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Bully Breeder
Bully Breeder, Veterinary Assistant
Category: Dog
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Experience:  10 years breeding, 6 years in Veterinary medicine, Lifetime of Dog ownership
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we have a 12 yo Italian Greyhound... when we got her a 8 weeks,

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we have a 12 yo Italian Greyhound... when we got her a 8 weeks, she came to us with a hernia.. we took her in to have her spayed and she almost died from the experience... they didn't know at that time how to regulate the anastetic.... we took her home and since have not wanted to go under.... now at this age she has developed lumps several in the breast and one large walnut size in her groin area.... we have had several biopsied and they say they are benign...
at 12 we are afraid she will die before she hits the table... will these lumps kill her?
or is this just a natural progression for dogs not spayed...we love her too much to put her through such an extreme proceedure at this late age could you advise
thanks
Submitted: 5 years ago.
Category: Dog
Expert:  Bully Breeder replied 5 years ago.

Hello, most times lumps in locations that you are seeing in a non spayed dog should be removed as they could indicate breast cancer. Especially if they are growing and getting larger. It is hard to say for sure if she will die due to the lumps but if they are cancer they may just keep coming back even if they are removed or the cancer could spread to other areas of th e body if they are not removed. Anesthetics have come a long way and most vets have very nice up to date monitoring systems for them as well while they are under. They can also sedate lightly at first and then get her on some gas to keep her maintained at a safe level. The gas is excreted out of the body as soon as she starts breathing pure oxygen. Blood tests prior to the surgery could also help the vet determine which drugs to use and how much of it to use.

With all of that being said though she is an older dog at this point and there is no guarantee that even removing the lumps will increase her life expectancy or anything so you should also take that into consideration. So, it may be more beneficial to not do anything about the lumps unless they get infected or ulcerated and just let her live the rest of her life with out worry of being sedated or how she will do under sedation.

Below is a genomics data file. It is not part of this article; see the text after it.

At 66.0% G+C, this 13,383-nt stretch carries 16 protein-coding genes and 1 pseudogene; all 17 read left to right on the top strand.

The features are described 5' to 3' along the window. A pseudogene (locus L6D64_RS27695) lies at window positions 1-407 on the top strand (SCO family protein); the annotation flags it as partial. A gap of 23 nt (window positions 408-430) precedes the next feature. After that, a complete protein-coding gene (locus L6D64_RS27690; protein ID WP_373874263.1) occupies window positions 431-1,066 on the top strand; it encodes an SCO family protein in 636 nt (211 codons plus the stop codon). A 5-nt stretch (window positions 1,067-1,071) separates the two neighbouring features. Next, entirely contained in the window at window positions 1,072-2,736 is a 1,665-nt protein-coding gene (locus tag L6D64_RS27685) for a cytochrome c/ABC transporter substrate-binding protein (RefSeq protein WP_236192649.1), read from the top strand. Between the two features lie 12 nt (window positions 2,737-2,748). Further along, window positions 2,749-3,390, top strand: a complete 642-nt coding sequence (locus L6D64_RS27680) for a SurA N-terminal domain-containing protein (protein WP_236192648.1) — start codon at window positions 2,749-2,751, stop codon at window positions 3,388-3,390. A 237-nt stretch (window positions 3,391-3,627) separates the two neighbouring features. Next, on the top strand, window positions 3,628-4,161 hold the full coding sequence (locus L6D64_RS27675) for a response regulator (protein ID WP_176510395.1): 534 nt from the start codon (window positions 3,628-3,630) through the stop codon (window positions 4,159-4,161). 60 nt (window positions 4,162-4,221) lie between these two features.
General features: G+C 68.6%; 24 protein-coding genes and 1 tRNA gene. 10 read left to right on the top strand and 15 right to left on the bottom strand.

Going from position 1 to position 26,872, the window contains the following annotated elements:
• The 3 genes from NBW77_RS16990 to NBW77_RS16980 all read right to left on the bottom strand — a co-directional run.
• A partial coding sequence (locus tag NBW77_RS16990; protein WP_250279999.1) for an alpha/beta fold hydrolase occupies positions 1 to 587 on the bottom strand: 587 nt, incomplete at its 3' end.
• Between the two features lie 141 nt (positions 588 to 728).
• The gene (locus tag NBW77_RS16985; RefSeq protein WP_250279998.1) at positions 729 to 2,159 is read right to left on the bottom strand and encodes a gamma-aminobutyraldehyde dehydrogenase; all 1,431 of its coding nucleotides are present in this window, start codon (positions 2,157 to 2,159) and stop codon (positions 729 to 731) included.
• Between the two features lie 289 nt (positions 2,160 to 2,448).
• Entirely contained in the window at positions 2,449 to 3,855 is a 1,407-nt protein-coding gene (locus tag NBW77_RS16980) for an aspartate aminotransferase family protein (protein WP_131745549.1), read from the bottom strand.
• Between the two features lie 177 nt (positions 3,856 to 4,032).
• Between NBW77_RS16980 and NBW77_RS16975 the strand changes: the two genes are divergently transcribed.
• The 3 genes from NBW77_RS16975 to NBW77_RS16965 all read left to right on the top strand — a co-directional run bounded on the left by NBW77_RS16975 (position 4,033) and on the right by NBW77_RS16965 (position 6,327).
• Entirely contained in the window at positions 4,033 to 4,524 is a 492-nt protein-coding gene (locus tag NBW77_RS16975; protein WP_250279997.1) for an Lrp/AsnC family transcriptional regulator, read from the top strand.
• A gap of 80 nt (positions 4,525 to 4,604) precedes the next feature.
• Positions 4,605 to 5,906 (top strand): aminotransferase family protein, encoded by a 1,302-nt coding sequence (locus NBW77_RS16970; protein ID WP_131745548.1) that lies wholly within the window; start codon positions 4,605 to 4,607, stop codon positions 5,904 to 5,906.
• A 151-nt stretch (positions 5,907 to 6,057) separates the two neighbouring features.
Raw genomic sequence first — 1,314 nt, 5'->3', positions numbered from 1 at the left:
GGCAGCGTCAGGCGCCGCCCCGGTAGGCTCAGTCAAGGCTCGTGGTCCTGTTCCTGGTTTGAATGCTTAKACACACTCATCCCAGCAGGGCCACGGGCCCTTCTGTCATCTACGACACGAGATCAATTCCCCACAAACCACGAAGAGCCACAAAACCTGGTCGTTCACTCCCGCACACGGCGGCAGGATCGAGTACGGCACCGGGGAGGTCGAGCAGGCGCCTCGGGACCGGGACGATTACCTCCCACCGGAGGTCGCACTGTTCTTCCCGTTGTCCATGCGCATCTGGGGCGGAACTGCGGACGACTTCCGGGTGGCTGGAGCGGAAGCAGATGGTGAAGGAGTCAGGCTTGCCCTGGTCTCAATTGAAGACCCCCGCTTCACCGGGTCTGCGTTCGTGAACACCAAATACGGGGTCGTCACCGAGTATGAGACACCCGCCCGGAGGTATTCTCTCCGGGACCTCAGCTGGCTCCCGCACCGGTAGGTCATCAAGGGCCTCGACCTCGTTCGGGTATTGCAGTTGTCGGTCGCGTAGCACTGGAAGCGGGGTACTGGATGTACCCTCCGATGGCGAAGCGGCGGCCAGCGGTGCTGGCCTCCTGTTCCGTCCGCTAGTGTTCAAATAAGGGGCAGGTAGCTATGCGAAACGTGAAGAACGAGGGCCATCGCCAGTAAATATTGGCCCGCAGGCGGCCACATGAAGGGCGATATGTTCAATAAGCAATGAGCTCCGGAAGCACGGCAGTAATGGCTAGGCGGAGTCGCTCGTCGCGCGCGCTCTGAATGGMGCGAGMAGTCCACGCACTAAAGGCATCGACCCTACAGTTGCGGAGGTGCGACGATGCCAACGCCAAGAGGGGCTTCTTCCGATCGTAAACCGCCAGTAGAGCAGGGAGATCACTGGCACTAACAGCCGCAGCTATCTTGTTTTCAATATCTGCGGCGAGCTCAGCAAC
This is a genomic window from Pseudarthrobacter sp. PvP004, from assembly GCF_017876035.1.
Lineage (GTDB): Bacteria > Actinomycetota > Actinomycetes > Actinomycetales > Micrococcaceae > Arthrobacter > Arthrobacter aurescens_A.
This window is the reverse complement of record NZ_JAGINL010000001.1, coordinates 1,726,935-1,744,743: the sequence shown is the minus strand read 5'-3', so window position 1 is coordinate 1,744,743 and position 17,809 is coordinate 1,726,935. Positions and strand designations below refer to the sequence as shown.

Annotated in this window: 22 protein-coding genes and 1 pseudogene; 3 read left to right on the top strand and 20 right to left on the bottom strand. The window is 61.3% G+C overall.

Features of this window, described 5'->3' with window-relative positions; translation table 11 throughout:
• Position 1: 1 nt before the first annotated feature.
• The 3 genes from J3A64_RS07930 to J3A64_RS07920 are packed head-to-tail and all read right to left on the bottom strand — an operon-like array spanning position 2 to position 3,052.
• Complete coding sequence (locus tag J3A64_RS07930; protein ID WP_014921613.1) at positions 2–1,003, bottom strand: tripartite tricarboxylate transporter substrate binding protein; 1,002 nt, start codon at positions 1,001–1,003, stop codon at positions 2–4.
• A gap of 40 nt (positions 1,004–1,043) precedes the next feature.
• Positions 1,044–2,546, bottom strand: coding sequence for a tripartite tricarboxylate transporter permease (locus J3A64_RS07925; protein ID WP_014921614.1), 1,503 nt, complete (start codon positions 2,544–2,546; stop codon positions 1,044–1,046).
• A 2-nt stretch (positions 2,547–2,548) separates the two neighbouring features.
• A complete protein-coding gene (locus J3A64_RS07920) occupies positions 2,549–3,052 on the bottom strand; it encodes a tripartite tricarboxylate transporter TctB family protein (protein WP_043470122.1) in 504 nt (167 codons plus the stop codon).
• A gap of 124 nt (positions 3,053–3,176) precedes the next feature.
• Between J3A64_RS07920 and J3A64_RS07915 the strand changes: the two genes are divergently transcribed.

The snotty nose could be related to the lumps especially if they are cancerous. It is hard to say for sure though so I would not want to speculate on that at this point. It could also be related to an infection in the lungs or sinus area of her body as well so it would be hard to say if they all were related to the lumps. I would discuss the pros and cons with your vet though. You may want to get an x ray of her lungs to see if they are cloudy or clear. The way the lungs look will help the vet tell you more about what is going on with her.

I guess all in all you have to weigh your options. Removing the lumps may not permit her to live longer so it may not be worth the hassle or the worry. I would discuss with your vet your concerns and see if he feels that removing the lumps will help her live longer or not. Please be sure to let me know if you need anything else.

Bully Breeder, Veterinary Assistant
Category: Dog
Satisfied Customers: 1792
Experience: 10 years breeding, 6 years in Veterinary medicine, Lifetime of Dog ownership
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